Pieter Brueghel the Elder

Rockstar painter and (unknowingly) painter of album covers for rockstars
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Clayton Schuster

Sr. Contributor

Pieter Bruegel the Elder loved to party.

He's basically the 16th century Flemish artist equivalent of The Wedding Crashers. The only thing he loved more than partying was painting other people partying.

Like Wilson and Vaughn, Bruegel had an alter ego for carousing. He dressed up as a peasant, then found whatever local barn raising or wedding or christening, or whatever, was going on that day and left his problems at the manor. Some clarification of 'dressed up as a peasant' is necessary because he came from old money. Suffice it to say that he wouldn't need a loan for art school, and he wouldn't be living in the dorms unless he wanted to (he would want to). He was cavorting as a peasant so often that he gained the nickname Peasant Bruegel. That probably isn't a strain of nicknames someone could get away with today. "Hey everyone, Poverty Susan is coming to our party!" Despite crashing peasant soirees for inspiration and focusing a plurality of works on the minutiae of their festivities, most of his patrons were scholars and wealthy businessmen. Not to be too harsh...but that kind of makes Peasant Bruegel a sell-out.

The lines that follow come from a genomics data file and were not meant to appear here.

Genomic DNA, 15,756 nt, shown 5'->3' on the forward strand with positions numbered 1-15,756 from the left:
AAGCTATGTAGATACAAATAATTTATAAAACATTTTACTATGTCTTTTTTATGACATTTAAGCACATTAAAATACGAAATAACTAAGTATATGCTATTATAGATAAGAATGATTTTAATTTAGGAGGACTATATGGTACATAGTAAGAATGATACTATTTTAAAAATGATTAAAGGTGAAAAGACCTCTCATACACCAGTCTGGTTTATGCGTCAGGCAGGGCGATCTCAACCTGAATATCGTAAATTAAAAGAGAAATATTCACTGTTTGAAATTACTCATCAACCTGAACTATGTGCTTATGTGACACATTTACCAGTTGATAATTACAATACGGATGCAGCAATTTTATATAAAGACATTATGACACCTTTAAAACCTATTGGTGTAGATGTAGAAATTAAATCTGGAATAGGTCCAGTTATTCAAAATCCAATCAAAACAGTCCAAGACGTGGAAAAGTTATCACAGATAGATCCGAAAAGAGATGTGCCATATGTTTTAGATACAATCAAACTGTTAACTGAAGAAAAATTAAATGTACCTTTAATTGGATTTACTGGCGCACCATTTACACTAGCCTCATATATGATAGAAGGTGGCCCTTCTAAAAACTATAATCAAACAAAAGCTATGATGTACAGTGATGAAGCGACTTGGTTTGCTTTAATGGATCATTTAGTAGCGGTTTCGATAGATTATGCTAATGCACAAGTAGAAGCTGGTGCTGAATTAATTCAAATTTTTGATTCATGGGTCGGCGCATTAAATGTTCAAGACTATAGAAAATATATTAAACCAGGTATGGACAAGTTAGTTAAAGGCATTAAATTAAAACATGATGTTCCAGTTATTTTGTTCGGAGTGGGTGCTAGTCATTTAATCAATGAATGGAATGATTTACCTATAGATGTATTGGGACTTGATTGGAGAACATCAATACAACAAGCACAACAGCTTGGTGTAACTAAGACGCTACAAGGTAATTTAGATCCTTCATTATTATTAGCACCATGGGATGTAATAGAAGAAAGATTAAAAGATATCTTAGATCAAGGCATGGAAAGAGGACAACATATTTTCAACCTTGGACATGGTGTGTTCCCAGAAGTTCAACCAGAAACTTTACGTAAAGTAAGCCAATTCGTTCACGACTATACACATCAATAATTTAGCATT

Another favorite subject of his, though you'd never expect it, was The Spanish Inquisition. Bruegel wasn't a fan. The Spanish were running amok throughout the Low Countries, putting good God-fearing folk to the dish rack left and right for not believing in God properly. However, the Inquisition didn't even try censoring OR censuring Bruegel. It seemed he was untouchable. It probably didn't hurt, though, that his most fervent patrons were the Habsburgs in Vienna (which is why a full third of his extant works are available for viewing in Austria instead of Belgium or The Netherlands). The Habsburgs were also the family on the throne in Spain, instigating the Inquisition. This leaves open the question of whether The Spanish Inquisition was really just a ploy by the Habsburgs to push Bruegel toward greater artistic success for their own enrichment. The only answer seems to be DIABOLICAL LAUGHTER.

Peasant Bruegel is also the progenitor and unquestionably best painter of an artistic dynasty stretching four generations. It all started when Bruegel married his teacher's daughter, Mayken. Their sons, Pieter Bruegel the Younger and Jan Bruegel the Elder, would go on to achieve recognition through their own painting careers. However, with their father dead by the time they were young children, Pete Sr's influence on the brats is minimal. They were taught by Mayken's mother, famous for her tempera works and, also, an established artist. Whenever the boys asked about their father, it's easy to imagine Mayken tearing up, staring into the distance and saying, "History will remember him... for his keg stands."

Pieter Brueghel the Elder is mentioned on Sartle Blog -